Originally created 04/01/98

J.J. the whale goes home

SAN DIEGO -- The Coast Guard cutter leaned hard, shifting with the weight of the 10-ton gray whale as she precariously dangled over the side of the boat.

"Release the whale!" cried the crew officer.

The pulley whirled as the rope rushed through. J.J. slipped from the canvas cocoon that was supported by a crane and splashed into the water Tuesday.

After 14 months at Sea World, where she was routinely fed, monitored and marveled at by tourists, J.J. must now survive on her own. She is the first gray whale raised by humans and her return to the ocean made history for marine science.

"I've been waiting for this day since she came to us," said Sea World veterinarian Thomas Reidarson. "We have learned so much and it's not over."

Just after dawn, J.J. was cradled in a specially-fitted 32-foot stretcher, supported by 20-ton cargo boom. As she was lifted out of her holding pool at Sea World, she twisted and snorted as she swung above a flat bed truck.

She was lowered into the animal transport carrier, which was padded with foam rubber for comfort.

Once snug, workers scrambled to keep her moist with misters and fans, like personal trainers preparing an athlete for a pinnacle performance.

The 12-mile ride took less than an hour. As the largest animal released into the wild, drivers were cautious not to jostle their heavy, precious cargo.

The road trip was reminiscence of the first one J.J. took just over a year ago, a journey that saved her life.

Abandoned by her mother, the days-old gray whale was found churning in the surf Jan. 11, 1997, near Marina del Rey.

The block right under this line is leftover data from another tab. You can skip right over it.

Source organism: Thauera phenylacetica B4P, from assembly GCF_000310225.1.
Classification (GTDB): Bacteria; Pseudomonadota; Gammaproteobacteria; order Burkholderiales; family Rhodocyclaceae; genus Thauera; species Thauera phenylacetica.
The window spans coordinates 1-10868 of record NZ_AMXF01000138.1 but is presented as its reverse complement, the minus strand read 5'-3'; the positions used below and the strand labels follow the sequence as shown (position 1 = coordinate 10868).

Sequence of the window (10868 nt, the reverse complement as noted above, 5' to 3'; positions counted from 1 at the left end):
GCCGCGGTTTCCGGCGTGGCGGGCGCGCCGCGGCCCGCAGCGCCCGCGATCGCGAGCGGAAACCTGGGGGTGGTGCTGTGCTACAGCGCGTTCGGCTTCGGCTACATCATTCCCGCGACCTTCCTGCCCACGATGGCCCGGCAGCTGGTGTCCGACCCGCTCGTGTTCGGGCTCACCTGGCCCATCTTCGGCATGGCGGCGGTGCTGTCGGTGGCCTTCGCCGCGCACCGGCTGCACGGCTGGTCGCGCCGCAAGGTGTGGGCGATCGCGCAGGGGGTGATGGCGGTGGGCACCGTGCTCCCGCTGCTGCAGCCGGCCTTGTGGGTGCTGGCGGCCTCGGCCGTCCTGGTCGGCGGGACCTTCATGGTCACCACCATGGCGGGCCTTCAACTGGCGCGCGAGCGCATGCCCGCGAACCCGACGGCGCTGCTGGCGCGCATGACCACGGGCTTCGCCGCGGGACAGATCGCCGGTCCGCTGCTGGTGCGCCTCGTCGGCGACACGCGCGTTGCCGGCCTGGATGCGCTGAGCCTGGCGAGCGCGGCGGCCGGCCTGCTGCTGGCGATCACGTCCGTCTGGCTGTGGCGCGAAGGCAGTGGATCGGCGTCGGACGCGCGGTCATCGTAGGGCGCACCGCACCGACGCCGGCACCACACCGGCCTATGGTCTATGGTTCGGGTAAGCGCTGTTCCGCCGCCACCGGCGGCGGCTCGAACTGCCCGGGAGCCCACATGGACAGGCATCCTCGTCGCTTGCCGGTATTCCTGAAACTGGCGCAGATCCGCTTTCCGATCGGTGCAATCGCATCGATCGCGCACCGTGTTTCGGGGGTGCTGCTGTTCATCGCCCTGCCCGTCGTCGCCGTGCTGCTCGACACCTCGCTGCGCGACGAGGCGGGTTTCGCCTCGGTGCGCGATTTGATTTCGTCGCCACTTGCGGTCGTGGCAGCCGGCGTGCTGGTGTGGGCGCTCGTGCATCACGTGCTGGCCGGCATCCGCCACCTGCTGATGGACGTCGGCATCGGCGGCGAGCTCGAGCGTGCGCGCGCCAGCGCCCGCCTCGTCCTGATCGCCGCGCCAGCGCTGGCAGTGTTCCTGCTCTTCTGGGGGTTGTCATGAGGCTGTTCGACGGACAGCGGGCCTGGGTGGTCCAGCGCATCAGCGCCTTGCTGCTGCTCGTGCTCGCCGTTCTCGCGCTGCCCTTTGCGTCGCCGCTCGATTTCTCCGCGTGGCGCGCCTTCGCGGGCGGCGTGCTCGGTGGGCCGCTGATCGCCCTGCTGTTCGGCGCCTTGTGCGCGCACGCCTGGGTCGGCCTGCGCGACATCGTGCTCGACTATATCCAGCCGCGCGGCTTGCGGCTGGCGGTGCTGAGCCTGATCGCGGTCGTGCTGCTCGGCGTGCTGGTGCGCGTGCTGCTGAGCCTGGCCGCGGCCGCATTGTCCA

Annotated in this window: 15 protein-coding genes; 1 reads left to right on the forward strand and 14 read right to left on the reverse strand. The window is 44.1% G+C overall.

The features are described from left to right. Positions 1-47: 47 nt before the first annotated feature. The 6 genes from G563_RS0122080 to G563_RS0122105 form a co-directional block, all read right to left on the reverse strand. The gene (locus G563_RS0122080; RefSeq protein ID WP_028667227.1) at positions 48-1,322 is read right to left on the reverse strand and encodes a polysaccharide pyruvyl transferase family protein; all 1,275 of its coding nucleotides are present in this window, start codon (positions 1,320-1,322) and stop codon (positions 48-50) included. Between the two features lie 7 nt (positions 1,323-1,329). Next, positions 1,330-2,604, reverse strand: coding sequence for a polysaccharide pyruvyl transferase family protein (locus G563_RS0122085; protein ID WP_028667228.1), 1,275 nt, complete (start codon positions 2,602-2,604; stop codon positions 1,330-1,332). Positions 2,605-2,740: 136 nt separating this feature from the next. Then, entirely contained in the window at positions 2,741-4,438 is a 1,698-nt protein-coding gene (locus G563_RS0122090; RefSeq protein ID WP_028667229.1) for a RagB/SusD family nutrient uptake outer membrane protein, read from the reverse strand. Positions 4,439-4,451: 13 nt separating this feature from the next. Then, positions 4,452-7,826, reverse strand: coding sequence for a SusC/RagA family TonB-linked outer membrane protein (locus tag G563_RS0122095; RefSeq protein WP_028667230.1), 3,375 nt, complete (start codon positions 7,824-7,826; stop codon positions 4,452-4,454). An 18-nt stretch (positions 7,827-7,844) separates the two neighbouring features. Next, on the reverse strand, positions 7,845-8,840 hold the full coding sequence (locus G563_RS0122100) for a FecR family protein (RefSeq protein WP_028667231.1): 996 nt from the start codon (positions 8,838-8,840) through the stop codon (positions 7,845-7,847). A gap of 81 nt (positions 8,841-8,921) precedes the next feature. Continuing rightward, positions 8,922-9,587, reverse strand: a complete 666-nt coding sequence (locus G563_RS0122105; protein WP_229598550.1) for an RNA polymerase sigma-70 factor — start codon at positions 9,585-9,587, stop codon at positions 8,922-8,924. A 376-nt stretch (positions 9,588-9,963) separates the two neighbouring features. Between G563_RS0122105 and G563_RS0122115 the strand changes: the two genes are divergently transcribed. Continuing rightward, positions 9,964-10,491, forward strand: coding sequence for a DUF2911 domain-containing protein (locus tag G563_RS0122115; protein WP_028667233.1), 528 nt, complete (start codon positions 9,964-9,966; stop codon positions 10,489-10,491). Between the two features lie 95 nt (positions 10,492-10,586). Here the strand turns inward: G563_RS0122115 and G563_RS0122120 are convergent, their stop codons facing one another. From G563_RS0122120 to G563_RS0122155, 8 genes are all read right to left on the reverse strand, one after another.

She was malnourished, dehydrated, and undersized at 13 feet, 10 inches, weighing only 1,670 pounds. Her ribs showed through her skin. Her umbilical cord was still attached. She was unconscious.

"She was so limp we could just roll her over," said John Heyning, a curator of mammals at the Los Angeles County Museum of Natural History. He was one of the first people to reach J.J. after she was reported beached.

Although scientists had never attempted raising a gray whale from infancy, Sea World spent $1 million on the effort.

Rushed 120 miles to San Diego for emergency care, marine biologists nursed her with a simulation of mother's milk -- a formula of cream, vitamins and pureed fish. After a few months, she was eating squid.

By Tuesday, she was a healthy 19,000 pounds and 31 feet long. Her daily meals at Sea World averaged 600 to 800 pounds a day.

"She's probably bigger and more robust than her fellow yearlings who just survived their first winter," said Jim Sumich, a professor at San Diego's Grossmont College who has studied whales for more than 20 years. "But they may be tougher and stronger. There's a lot they learned from their mothers and their natural environment that J.J. didn't."

Once at the U.S. Naval Station Pier at San Diego Bay, the crew traveling with J.J. coaxed her onto the 180-foot buoy tender, the Conifer, hooking her stretcher to a crane usually used for loading equipment aboard warships.

The experience was as new to J.J. as it was for the dozens who helped save her. A Pacific gray whale has never before been raised by humans and released to sea. The risks she face are numerous: killer whales, which prey on gray whales; commercial fishing operations; her own curiosity.

Slowly, after nearly four hours out of water, the sling was shifted to the side of the boat. With a quick motion, she was released. J.J. made a quick turn and disappeared.

J.J., who had never swam in water deeper than 30 feet, now had a whole ocean to explore. Within 15 minutes of her release, researchers received three signals from her satellite transmitters, which indicated she was heading north.

Now, she will either reclaim her birthright among the ocean's leviathans or she will die from attacks, sickness or starvation.

As a yearling, she is not expected to migrate much farther than Oregon, Sumich said. Eventually, as she grows stronger and more experienced, she could make the trek to the Bering Sea.

"I hope she goes at least to Northern California. There's more food for her there and less boats," he said.


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